Safety in the Workplace
I would like to comment on the posting of Elon Musk’s e-mail regarding Safety at Tesla.
I think it is great that Elon Musk had an epiphany about Safety at the Tesla Plant. His response to an accident of going to the floor and performing the same job as the injured employee is very commendable. It is also commendable that he requires all of his managers to do the same. However, this is nothing new to the automobile industry. Henry Ford in his book, “Today and Tomorrow” said, “Managers should not remain in their offices but should get out and walk around.”
From the article, it seems like the Safety Program at Tesla if more responsive to an injury and less proactive in preventing injuries.
Is there a Safety Program at Tesla, and what is it?
Hiring more employees and creating a third shift to prevent fatigue from overtime is not a Safety Program. When I became an Operations Manager of three small plants in General Electric, it was made very clear to me that I was ultimately responsible for the safety of all employees in the three buildings. This was an enormous responsibility for a newly appointed manager.
Our Safety Program at that time consisted of monthly safety films shown by each supervisor on each shift and a yearly safety audit for each of the machines and production areas in the buildings. I soon discovered that the safety audits were cursory at best and not at all intensive. I took it upon myself to conduct all safety audits and was not happy if I could not identify at least twenty or thirty problems and or deficiencies. Upon the completion of each safety audit, the supervisor wrote work orders to get all the items repaired and the deficiencies corrected.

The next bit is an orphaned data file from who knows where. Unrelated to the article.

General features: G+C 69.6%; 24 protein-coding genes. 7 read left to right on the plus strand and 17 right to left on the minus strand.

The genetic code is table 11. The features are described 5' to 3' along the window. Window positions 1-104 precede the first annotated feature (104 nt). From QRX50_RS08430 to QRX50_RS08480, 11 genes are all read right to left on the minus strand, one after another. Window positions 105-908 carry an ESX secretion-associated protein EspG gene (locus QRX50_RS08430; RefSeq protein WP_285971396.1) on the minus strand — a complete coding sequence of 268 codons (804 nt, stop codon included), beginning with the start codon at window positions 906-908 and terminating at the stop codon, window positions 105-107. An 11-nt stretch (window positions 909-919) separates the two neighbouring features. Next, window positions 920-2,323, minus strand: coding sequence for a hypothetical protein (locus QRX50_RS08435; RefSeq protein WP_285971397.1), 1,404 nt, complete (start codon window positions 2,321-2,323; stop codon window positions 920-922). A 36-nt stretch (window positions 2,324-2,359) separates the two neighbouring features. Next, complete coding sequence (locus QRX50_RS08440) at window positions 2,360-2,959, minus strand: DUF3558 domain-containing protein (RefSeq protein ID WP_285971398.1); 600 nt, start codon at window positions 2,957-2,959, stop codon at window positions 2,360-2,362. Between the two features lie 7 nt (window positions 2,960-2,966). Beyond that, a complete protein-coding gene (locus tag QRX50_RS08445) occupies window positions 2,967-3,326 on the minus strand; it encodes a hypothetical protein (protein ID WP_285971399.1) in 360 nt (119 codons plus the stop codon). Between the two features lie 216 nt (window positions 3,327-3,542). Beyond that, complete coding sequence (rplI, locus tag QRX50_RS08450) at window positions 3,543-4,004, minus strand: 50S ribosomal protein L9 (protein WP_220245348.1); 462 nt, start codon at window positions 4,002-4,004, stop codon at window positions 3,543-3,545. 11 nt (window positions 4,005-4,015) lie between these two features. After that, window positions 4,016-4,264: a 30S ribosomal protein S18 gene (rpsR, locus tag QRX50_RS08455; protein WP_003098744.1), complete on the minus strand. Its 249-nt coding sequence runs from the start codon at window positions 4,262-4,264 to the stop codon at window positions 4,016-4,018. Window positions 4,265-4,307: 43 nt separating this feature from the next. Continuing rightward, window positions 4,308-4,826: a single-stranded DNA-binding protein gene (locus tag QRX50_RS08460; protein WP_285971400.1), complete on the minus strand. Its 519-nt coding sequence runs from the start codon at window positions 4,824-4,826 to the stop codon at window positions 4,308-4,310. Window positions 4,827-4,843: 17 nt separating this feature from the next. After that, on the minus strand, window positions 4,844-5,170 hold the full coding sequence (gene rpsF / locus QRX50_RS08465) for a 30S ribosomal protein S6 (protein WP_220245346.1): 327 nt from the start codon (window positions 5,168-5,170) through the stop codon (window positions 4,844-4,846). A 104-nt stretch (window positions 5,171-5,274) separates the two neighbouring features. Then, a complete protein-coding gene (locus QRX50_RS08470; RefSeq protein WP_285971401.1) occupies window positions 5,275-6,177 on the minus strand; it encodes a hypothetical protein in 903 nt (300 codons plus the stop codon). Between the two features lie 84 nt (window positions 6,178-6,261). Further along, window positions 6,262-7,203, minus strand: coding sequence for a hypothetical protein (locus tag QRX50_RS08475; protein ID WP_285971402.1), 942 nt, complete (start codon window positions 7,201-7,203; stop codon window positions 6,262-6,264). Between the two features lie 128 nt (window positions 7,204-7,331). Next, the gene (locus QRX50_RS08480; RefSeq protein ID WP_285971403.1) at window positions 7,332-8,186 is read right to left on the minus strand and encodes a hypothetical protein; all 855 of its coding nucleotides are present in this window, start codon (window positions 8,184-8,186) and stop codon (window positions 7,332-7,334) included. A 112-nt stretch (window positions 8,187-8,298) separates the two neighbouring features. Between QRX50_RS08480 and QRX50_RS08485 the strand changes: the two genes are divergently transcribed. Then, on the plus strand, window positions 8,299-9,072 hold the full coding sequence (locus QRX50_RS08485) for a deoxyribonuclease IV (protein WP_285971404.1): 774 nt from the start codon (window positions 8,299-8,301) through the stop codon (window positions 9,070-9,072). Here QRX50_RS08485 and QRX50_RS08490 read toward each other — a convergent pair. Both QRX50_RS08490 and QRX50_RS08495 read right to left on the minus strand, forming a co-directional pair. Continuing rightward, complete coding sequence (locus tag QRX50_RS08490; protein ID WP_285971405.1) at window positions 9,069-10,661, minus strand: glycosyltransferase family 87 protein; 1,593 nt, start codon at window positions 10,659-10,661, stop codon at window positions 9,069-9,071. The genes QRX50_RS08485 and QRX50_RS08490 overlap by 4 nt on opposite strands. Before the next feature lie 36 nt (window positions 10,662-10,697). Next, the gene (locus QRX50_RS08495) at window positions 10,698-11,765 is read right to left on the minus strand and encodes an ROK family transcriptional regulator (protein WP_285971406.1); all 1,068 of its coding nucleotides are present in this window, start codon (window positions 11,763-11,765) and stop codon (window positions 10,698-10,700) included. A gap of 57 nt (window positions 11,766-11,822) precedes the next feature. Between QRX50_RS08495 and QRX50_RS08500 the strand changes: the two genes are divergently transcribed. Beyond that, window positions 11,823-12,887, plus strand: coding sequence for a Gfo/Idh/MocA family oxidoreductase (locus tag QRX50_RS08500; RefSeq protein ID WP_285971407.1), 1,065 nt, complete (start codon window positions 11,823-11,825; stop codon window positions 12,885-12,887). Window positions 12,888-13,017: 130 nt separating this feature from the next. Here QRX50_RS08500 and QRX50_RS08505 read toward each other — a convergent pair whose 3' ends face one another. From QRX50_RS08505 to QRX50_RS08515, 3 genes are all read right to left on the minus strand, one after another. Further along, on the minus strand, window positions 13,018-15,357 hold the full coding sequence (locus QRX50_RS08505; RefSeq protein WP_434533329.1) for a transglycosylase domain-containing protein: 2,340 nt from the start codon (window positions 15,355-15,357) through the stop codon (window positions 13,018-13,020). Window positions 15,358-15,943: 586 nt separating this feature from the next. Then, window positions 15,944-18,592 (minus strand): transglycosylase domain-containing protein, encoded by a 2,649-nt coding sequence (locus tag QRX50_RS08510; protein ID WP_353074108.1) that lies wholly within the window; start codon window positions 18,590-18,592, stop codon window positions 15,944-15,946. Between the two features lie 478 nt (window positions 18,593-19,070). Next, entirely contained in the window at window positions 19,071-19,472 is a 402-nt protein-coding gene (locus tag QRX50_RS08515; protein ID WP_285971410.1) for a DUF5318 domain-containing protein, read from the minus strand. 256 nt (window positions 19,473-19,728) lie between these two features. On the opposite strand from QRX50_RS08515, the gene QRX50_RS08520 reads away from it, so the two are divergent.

Safety was reinforced on a monthly basis by the showing of the safety films. The films highlighted the need to work safely and included such topics as proper ways of lifting objects, proper ways to use and store knives, proper ways operate certain machines, respect for safety and caution signs, and proper ways to identify safety problems and issues and what to do if they came upon an unsafe condition or situation.
Accidents and injuries are caused by unsafe conditions and/or unsafe acts of people.
Water on the floor would be an unsafe condition as people may slip and fall if they step in the water. An operator who does not follow a procedure or takes a shortcut in performing their work would constitute an unsafe act.
The showing of safety films addressed the unsafe practices and acts. The safety audits addressed the unsafe conditions.
However, this approach to safety was still not enough. We soon learned that approximately 80% of accidents in the workplace are caused by unsafe acts of the workers. We became aware of the DuPont STOP program. This program focuses on the behavior of the workers. In short, it requires each manager to stop and observe what is going on when they enter a work area. When an unsafe act is observed it is noted on a STOP card and discussed with the employee.
Typically, we see workers turn their back on the person entering the work area and put on or adjust their safety glasses. A worker that turns their back on someone entering the work area is a sure giveaway that something unsafe was occurring. The DuPont STOP program was a very effective way of stopping unsafe acts, reinforcing the need for safety and providing an opportunity to train workers in the proper way of performing their work.
The DuPont STOP program would make for a valuable addition to any Safety Program.
See the attached DuPont Stop Safety brochure for more information